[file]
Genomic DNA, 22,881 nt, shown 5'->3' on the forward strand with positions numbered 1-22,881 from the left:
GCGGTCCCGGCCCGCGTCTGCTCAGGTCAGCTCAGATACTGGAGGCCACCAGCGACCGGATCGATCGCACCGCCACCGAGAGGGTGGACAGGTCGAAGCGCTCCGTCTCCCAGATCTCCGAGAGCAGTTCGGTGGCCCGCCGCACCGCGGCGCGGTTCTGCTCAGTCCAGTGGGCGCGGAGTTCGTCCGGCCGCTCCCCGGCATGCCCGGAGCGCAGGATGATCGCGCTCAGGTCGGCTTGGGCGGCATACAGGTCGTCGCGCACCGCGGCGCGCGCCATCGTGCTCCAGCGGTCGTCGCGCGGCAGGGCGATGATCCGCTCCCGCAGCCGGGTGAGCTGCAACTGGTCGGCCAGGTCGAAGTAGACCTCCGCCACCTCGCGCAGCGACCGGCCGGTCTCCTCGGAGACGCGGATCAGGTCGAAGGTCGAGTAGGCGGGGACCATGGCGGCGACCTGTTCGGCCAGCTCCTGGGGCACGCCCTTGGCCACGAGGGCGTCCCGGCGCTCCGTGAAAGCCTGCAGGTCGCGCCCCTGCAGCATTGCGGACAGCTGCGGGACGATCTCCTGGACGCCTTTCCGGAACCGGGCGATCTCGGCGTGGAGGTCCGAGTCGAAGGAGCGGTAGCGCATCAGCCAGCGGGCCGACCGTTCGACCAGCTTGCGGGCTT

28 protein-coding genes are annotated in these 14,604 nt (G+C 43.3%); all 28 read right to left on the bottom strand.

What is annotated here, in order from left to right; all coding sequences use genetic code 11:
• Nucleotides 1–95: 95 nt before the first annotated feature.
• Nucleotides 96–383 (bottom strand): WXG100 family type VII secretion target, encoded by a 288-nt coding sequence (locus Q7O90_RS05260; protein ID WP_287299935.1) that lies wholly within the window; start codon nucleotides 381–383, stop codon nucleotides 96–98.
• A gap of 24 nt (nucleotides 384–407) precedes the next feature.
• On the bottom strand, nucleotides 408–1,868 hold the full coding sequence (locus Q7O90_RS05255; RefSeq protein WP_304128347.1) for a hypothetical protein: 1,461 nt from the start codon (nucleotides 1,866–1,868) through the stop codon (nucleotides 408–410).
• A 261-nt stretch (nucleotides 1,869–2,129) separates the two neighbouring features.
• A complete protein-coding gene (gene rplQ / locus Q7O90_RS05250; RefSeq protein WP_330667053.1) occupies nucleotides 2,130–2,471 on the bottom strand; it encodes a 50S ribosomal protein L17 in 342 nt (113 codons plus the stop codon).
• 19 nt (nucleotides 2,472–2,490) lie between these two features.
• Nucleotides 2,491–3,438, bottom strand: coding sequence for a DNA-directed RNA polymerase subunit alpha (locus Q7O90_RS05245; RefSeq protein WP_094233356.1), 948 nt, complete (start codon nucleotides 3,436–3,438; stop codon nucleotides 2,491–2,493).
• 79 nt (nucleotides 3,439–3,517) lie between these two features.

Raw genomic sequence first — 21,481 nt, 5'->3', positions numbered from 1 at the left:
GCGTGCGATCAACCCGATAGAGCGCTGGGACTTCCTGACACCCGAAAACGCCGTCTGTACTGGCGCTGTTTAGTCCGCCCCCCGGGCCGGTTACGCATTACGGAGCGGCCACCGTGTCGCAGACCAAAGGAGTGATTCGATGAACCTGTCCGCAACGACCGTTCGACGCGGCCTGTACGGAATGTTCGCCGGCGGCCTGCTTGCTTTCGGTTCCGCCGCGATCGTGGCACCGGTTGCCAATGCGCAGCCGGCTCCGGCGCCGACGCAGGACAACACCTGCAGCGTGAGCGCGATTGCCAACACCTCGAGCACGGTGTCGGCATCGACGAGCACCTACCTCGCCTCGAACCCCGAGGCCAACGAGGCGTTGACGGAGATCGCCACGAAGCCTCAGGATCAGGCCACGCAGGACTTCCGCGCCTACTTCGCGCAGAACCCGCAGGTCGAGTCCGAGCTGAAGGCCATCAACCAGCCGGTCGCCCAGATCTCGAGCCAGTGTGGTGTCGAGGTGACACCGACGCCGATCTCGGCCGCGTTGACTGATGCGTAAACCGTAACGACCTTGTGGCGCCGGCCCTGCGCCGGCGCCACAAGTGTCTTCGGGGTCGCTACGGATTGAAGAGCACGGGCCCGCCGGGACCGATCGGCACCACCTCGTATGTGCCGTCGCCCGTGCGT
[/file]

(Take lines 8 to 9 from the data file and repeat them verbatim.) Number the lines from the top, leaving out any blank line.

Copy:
• On the bottom strand, nucleotides 408–1,868 hold the full coding sequence (locus Q7O90_RS05255; RefSeq protein WP_304128347.1) for a hypothetical protein: 1,461 nt from the start codon (nucleotides 1,866–1,868) through the stop codon (nucleotides 408–410).
• A 261-nt stretch (nucleotides 1,869–2,129) separates the two neighbouring features.